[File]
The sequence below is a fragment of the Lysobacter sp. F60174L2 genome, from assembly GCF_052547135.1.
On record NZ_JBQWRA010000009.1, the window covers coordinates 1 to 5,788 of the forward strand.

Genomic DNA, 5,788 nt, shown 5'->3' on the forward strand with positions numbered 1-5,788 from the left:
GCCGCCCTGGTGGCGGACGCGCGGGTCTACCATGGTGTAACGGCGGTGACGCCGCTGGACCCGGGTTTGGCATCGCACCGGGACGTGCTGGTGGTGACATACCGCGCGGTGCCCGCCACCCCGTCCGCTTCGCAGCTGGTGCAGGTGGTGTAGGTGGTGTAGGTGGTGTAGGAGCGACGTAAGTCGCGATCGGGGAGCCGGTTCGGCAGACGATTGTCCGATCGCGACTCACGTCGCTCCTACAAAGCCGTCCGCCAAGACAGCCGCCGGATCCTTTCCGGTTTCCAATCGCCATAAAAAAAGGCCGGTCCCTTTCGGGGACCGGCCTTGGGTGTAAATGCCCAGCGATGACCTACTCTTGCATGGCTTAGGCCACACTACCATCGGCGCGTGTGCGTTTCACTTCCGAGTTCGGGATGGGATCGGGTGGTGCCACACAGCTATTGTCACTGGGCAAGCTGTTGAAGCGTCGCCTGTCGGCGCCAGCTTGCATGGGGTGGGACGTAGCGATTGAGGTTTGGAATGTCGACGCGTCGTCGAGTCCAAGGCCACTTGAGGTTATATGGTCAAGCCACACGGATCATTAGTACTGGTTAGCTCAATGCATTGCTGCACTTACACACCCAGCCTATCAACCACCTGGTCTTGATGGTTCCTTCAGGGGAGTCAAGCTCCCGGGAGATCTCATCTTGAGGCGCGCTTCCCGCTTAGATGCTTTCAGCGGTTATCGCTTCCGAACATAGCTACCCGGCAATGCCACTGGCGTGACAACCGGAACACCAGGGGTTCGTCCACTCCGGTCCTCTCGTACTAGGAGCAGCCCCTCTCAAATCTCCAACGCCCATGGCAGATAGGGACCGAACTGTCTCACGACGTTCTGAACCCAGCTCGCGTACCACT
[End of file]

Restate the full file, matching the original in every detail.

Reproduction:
The sequence below is a fragment of the Lysobacter sp. F60174L2 genome, from assembly GCF_052547135.1.
On record NZ_JBQWRA010000009.1, the window covers coordinates 1 to 5,788 of the forward strand.

Genomic DNA, 5,788 nt, shown 5'->3' on the forward strand with positions numbered 1-5,788 from the left:
GCCGCCCTGGTGGCGGACGCGCGGGTCTACCATGGTGTAACGGCGGTGACGCCGCTGGACCCGGGTTTGGCATCGCACCGGGACGTGCTGGTGGTGACATACCGCGCGGTGCCCGCCACCCCGTCCGCTTCGCAGCTGGTGCAGGTGGTGTAGGTGGTGTAGGTGGTGTAGGAGCGACGTAAGTCGCGATCGGGGAGCCGGTTCGGCAGACGATTGTCCGATCGCGACTCACGTCGCTCCTACAAAGCCGTCCGCCAAGACAGCCGCCGGATCCTTTCCGGTTTCCAATCGCCATAAAAAAAGGCCGGTCCCTTTCGGGGACCGGCCTTGGGTGTAAATGCCCAGCGATGACCTACTCTTGCATGGCTTAGGCCACACTACCATCGGCGCGTGTGCGTTTCACTTCCGAGTTCGGGATGGGATCGGGTGGTGCCACACAGCTATTGTCACTGGGCAAGCTGTTGAAGCGTCGCCTGTCGGCGCCAGCTTGCATGGGGTGGGACGTAGCGATTGAGGTTTGGAATGTCGACGCGTCGTCGAGTCCAAGGCCACTTGAGGTTATATGGTCAAGCCACACGGATCATTAGTACTGGTTAGCTCAATGCATTGCTGCACTTACACACCCAGCCTATCAACCACCTGGTCTTGATGGTTCCTTCAGGGGAGTCAAGCTCCCGGGAGATCTCATCTTGAGGCGCGCTTCCCGCTTAGATGCTTTCAGCGGTTATCGCTTCCGAACATAGCTACCCGGCAATGCCACTGGCGTGACAACCGGAACACCAGGGGTTCGTCCACTCCGGTCCTCTCGTACTAGGAGCAGCCCCTCTCAAATCTCCAACGCCCATGGCAGATAGGGACCGAACTGTCTCACGACGTTCTGAACCCAGCTCGCGTACCACT